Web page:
It is desirable that the LCDs have a high volume resistivity to prevent leakage currents dissipating a voltage across the liquid crystal compositions. This may be particularly important where LCDs act as capacitors of the voltage multiplier. The volume resistivity of each LCD is preferably at least 109, more preferably at least 1010, especially at least 1011 ohm cm. A typical maximum is 1015 ohm cm. The capacitance of the LCDs will depend on their function, if any, in the voltage multiplier, but values 10-10,000, especially 100-1,000 farads per square cm may be regarded as typical.
It is also preferred that the liquid crystal composition be encapsulated. A liquid crystal composition is said to be encapsulated when a quantity thereof is combined in a containment or encapsulation medium or material. Encapsulated liquid crystal compositions can be made by mixing together a liquid crystal composition and an encapsulation medium and permitting or causing the formation of discrete capsules containing the liquid crystal composition. Preferably the encapsulating medium has a volume resistivity greater than 1011, more preferably at least 5×1011, especially at least 1012 ohm cm. A preferred encapsulating medium is poly(vinyl alcohol).
The encapsulating liquid crystal composition may be for example nematic (including twisted nematic) or smectic. The encapsulation of liquid crystals, in particular nematic liquid crystals, is described in U.S. Pat. No. 4,435,047 (Fergason) and U.S Pat. No. 4,591,233 (Fergason), the disclosures of which are incorporated herein by reference.
Encapsulated smectic liquid crystal compositions offer an advantage for certain applications, in that they can have memory, that is, after undergoing a transition from one typical state to another, the composition remains in that other state even after the applied voltage is removed. The composition can be returned to its original state by heating. Thus, where it is necessary or desirable to have a semi-permanent indication of voltage, encapsulated smectic liquid crystal compositions may be preferred. The encapsulation of smectic liquid crystal compositions is described in U.S. application Ser. No. 740,218 (Fergason), filed June 3, 1985, the disclosure of which is incorporated herein by reference.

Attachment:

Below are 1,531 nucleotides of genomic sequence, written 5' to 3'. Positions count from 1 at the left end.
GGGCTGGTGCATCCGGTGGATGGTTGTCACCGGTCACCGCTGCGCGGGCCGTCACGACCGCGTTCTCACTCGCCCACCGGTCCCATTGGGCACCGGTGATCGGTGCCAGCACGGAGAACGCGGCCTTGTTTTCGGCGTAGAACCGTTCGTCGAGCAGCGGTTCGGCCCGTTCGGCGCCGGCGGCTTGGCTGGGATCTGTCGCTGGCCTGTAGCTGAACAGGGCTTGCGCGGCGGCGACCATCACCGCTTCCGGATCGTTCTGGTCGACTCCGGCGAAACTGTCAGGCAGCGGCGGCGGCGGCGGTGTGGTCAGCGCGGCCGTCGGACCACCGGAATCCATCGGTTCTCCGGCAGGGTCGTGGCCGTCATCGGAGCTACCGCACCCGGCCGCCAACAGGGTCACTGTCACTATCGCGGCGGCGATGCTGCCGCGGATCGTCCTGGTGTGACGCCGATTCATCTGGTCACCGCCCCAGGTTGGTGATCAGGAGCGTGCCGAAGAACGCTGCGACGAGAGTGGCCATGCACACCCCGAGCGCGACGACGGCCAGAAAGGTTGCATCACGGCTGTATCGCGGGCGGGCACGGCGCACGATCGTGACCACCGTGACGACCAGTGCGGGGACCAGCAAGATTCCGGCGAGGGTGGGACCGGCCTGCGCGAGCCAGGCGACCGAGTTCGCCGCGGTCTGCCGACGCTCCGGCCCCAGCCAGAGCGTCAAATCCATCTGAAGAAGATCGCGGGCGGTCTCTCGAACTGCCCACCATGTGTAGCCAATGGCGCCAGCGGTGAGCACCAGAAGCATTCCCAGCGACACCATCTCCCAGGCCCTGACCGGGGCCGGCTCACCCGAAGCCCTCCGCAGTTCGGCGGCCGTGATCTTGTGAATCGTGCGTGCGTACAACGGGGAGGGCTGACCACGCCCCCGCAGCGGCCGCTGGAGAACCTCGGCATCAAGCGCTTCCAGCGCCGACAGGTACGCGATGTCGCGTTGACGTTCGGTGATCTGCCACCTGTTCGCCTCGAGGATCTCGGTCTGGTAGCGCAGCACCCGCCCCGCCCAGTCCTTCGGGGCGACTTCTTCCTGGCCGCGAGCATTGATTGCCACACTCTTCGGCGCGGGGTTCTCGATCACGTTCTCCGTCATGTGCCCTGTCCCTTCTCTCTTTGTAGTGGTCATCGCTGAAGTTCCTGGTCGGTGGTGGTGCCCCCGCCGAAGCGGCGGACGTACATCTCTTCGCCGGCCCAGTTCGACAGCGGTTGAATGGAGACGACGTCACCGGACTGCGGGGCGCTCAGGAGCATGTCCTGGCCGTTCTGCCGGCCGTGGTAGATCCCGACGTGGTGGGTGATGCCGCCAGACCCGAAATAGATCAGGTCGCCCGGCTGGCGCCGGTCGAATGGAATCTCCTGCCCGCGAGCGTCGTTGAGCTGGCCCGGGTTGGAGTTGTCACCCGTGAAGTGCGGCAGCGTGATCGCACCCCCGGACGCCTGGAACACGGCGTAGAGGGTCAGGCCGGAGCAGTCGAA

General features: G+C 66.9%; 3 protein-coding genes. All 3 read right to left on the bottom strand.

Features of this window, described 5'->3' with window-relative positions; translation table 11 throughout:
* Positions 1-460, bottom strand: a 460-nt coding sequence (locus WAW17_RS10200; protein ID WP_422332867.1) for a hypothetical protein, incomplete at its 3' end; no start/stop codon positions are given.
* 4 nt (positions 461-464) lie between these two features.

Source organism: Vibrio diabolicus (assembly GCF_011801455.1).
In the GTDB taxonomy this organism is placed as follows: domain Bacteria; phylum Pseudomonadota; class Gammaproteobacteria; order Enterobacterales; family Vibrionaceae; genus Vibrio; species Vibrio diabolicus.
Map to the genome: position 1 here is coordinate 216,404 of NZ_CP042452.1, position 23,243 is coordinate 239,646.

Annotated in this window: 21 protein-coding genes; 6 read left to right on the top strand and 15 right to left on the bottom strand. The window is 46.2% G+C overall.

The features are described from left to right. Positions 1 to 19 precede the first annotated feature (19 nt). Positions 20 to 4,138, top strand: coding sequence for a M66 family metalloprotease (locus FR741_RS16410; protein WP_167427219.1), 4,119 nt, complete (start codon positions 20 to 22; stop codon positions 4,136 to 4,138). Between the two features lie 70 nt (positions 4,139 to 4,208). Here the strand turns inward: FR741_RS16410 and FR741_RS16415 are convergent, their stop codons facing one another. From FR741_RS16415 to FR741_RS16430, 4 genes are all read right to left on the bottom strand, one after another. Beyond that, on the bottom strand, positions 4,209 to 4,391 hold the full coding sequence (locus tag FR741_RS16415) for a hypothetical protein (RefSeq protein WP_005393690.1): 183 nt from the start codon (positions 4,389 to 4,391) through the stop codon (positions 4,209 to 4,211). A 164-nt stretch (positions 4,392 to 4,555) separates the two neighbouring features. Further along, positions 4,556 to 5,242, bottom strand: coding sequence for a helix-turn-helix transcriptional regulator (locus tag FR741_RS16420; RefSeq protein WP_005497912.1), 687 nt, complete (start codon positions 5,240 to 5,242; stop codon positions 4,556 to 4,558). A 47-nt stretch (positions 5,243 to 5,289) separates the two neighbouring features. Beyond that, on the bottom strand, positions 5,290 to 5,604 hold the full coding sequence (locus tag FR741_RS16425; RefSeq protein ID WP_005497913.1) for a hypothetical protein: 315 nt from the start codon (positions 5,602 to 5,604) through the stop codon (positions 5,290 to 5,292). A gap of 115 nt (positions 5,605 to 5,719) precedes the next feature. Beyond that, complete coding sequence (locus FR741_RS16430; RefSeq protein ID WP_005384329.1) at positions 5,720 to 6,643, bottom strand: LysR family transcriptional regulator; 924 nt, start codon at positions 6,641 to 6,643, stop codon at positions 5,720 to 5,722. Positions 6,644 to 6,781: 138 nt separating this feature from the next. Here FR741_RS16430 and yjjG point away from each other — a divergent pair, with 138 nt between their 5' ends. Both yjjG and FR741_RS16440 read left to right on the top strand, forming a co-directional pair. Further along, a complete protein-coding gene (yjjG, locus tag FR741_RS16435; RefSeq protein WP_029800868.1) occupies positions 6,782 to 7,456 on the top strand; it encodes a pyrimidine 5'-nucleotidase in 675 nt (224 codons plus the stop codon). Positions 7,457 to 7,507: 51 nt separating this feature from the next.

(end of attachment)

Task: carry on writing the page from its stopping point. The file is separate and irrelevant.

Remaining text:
As used in this specification, the term "liquid crystal composition" includes discrete liquid crystal compounds, blends of liquid crystals, and encapsulated liquid crystals.
The liquid crystal composition may have a positive dielectric anisotropy. An example of such a composition is that known as E7 supplied by British Drug House. Positive dielectric anisotropic liquid crystal compositions are characterized by an increase in their capacitance as the applied voltage is increased from the threshold voltage to the saturation voltage, i.e. as the molecular rearrangement progresses. As capacitance increases, the voltage drop across the LCD becomes smaller than it otherwise would. When the LCD is used in combination with another capacitor, this has the effect of relatively increasing the fraction of initial voltage across the LCD (making the optical change occur earlier) and decreasing the final voltage across it (making breakdown of the LCD less of a risk).
The LCDs and basic voltage multiplier may be used together with other electrical components. For example, where the device of the invention is intended to operate by capacitive connection to the electrical component under test, and where capacitive path to ground is completed by the human body, a large resistor can be placed in series with the contact that the operator is to touch. The device should be safe in the absence of such a resistor, but a resistor of at least 1 megohm, preferably at least 10 megohms for each 100 V to be tested will provide further protection. Zener diodes etc. may be employed to limit the maximum voltage that can be developed across selected parts of the device.